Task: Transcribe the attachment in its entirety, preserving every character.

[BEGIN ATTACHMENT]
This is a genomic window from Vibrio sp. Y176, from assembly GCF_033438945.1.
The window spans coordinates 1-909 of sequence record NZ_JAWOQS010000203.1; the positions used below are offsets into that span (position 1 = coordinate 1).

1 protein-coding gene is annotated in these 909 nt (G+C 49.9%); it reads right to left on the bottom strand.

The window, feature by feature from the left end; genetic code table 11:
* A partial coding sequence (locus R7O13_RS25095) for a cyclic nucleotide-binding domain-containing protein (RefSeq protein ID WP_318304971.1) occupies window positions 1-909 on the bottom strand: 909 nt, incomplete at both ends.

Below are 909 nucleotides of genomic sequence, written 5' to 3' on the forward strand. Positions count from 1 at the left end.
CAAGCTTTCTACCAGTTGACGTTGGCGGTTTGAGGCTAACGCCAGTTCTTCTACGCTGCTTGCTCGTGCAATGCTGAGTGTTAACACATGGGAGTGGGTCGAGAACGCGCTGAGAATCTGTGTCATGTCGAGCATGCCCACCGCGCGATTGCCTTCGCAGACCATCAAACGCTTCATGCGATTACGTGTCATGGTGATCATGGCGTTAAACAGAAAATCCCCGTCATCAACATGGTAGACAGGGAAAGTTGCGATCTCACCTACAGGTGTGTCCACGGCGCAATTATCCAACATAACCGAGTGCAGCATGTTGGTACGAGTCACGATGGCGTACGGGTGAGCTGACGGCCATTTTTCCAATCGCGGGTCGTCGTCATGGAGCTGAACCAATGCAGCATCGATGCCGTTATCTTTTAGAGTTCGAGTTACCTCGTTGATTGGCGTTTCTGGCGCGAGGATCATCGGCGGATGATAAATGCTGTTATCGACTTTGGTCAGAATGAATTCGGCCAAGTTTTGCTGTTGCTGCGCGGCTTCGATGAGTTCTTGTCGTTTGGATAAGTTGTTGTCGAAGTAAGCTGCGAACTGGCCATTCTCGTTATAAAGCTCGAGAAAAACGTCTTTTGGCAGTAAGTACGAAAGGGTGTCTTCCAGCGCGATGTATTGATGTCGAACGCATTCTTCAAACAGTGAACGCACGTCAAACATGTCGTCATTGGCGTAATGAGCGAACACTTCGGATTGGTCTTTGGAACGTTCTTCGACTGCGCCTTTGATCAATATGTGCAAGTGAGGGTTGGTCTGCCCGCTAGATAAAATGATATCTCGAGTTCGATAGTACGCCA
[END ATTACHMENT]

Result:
This is a genomic window from Vibrio sp. Y176, from assembly GCF_033438945.1.
The window spans coordinates 1-909 of sequence record NZ_JAWOQS010000203.1; the positions used below are offsets into that span (position 1 = coordinate 1).

1 protein-coding gene is annotated in these 909 nt (G+C 49.9%); it reads right to left on the bottom strand.

The window, feature by feature from the left end; genetic code table 11:
* A partial coding sequence (locus R7O13_RS25095) for a cyclic nucleotide-binding domain-containing protein (RefSeq protein ID WP_318304971.1) occupies window positions 1-909 on the bottom strand: 909 nt, incomplete at both ends.

Below are 909 nucleotides of genomic sequence, written 5' to 3' on the forward strand. Positions count from 1 at the left end.
CAAGCTTTCTACCAGTTGACGTTGGCGGTTTGAGGCTAACGCCAGTTCTTCTACGCTGCTTGCTCGTGCAATGCTGAGTGTTAACACATGGGAGTGGGTCGAGAACGCGCTGAGAATCTGTGTCATGTCGAGCATGCCCACCGCGCGATTGCCTTCGCAGACCATCAAACGCTTCATGCGATTACGTGTCATGGTGATCATGGCGTTAAACAGAAAATCCCCGTCATCAACATGGTAGACAGGGAAAGTTGCGATCTCACCTACAGGTGTGTCCACGGCGCAATTATCCAACATAACCGAGTGCAGCATGTTGGTACGAGTCACGATGGCGTACGGGTGAGCTGACGGCCATTTTTCCAATCGCGGGTCGTCGTCATGGAGCTGAACCAATGCAGCATCGATGCCGTTATCTTTTAGAGTTCGAGTTACCTCGTTGATTGGCGTTTCTGGCGCGAGGATCATCGGCGGATGATAAATGCTGTTATCGACTTTGGTCAGAATGAATTCGGCCAAGTTTTGCTGTTGCTGCGCGGCTTCGATGAGTTCTTGTCGTTTGGATAAGTTGTTGTCGAAGTAAGCTGCGAACTGGCCATTCTCGTTATAAAGCTCGAGAAAAACGTCTTTTGGCAGTAAGTACGAAAGGGTGTCTTCCAGCGCGATGTATTGATGTCGAACGCATTCTTCAAACAGTGAACGCACGTCAAACATGTCGTCATTGGCGTAATGAGCGAACACTTCGGATTGGTCTTTGGAACGTTCTTCGACTGCGCCTTTGATCAATATGTGCAAGTGAGGGTTGGTCTGCCCGCTAGATAAAATGATATCTCGAGTTCGATAGTACGCCA